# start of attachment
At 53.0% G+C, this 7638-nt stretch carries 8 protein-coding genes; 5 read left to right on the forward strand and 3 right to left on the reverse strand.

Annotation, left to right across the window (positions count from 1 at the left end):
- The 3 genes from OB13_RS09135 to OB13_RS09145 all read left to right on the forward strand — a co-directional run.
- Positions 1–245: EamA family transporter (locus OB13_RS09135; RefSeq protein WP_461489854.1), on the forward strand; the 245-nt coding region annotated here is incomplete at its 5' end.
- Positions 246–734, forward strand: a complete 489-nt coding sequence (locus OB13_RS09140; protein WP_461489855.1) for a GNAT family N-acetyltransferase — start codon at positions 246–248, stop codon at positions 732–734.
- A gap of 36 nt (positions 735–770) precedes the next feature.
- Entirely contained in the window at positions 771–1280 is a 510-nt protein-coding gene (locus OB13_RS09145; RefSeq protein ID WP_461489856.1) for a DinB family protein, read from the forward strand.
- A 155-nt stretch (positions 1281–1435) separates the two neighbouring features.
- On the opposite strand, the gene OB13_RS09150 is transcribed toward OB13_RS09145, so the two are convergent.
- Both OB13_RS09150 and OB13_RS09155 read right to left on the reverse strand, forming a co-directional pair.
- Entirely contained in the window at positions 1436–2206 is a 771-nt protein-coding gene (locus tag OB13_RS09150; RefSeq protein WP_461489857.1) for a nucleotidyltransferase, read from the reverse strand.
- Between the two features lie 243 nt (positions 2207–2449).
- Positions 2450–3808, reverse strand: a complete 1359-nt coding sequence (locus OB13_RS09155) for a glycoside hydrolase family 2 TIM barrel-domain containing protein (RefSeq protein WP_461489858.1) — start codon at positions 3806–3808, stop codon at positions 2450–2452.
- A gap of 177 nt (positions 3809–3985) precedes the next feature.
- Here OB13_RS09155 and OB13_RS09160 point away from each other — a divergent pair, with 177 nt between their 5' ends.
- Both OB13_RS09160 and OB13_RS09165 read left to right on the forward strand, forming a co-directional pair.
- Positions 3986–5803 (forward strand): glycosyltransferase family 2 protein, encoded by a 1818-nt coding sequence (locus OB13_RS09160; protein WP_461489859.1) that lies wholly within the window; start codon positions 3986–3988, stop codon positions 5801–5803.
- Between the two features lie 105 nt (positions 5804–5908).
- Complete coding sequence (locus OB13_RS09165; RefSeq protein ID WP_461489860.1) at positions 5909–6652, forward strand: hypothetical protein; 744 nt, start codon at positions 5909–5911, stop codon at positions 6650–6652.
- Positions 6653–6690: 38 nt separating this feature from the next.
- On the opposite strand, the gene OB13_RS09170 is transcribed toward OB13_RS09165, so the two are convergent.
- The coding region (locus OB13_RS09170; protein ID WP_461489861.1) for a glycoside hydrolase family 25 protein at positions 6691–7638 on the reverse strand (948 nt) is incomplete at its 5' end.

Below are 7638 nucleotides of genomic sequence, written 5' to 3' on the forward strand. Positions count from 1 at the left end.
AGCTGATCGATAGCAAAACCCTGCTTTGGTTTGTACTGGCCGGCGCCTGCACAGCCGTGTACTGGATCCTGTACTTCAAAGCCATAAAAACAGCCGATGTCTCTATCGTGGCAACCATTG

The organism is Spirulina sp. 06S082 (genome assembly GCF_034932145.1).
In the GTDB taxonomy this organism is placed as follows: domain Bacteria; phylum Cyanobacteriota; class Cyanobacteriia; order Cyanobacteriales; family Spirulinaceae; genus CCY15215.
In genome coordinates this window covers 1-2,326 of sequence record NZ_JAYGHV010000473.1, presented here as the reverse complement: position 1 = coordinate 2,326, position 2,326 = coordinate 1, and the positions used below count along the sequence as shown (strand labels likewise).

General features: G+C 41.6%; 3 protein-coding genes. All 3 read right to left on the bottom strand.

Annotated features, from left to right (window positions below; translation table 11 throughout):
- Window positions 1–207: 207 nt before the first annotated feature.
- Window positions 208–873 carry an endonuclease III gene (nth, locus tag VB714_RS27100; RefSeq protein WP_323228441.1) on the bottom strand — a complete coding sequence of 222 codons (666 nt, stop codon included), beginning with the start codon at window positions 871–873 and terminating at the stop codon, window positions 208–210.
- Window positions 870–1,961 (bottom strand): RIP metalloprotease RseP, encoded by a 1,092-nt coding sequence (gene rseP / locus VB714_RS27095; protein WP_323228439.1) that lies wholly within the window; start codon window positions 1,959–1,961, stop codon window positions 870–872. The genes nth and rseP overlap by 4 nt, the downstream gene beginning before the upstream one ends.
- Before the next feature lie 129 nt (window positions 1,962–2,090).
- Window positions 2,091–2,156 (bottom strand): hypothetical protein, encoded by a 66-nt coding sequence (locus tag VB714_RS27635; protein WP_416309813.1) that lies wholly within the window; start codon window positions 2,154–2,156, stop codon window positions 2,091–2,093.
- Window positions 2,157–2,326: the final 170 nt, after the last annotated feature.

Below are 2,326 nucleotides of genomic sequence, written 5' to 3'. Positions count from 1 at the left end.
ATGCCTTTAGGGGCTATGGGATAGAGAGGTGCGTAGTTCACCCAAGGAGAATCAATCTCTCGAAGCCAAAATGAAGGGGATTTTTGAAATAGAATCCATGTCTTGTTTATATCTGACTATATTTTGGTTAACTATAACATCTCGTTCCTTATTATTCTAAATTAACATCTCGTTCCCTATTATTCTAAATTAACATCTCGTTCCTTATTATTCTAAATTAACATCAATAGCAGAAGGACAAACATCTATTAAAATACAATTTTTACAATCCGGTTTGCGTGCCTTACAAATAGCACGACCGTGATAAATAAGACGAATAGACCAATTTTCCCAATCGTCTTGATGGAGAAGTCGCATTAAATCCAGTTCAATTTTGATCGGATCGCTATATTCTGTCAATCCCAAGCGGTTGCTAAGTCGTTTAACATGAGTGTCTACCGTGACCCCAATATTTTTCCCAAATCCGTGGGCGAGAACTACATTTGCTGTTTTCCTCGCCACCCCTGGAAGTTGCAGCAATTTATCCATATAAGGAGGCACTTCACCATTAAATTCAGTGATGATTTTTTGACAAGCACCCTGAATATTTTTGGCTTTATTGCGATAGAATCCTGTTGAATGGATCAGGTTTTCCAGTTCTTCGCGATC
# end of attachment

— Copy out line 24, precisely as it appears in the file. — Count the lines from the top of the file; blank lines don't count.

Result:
AGCTGATCGATAGCAAAACCCTGCTTTGGTTTGTACTGGCCGGCGCCTGCACAGCCGTGTACTGGATCCTGTACTTCAAAGCCATAAAAACAGCCGATGTCTCTATCGTGGCAACCATTG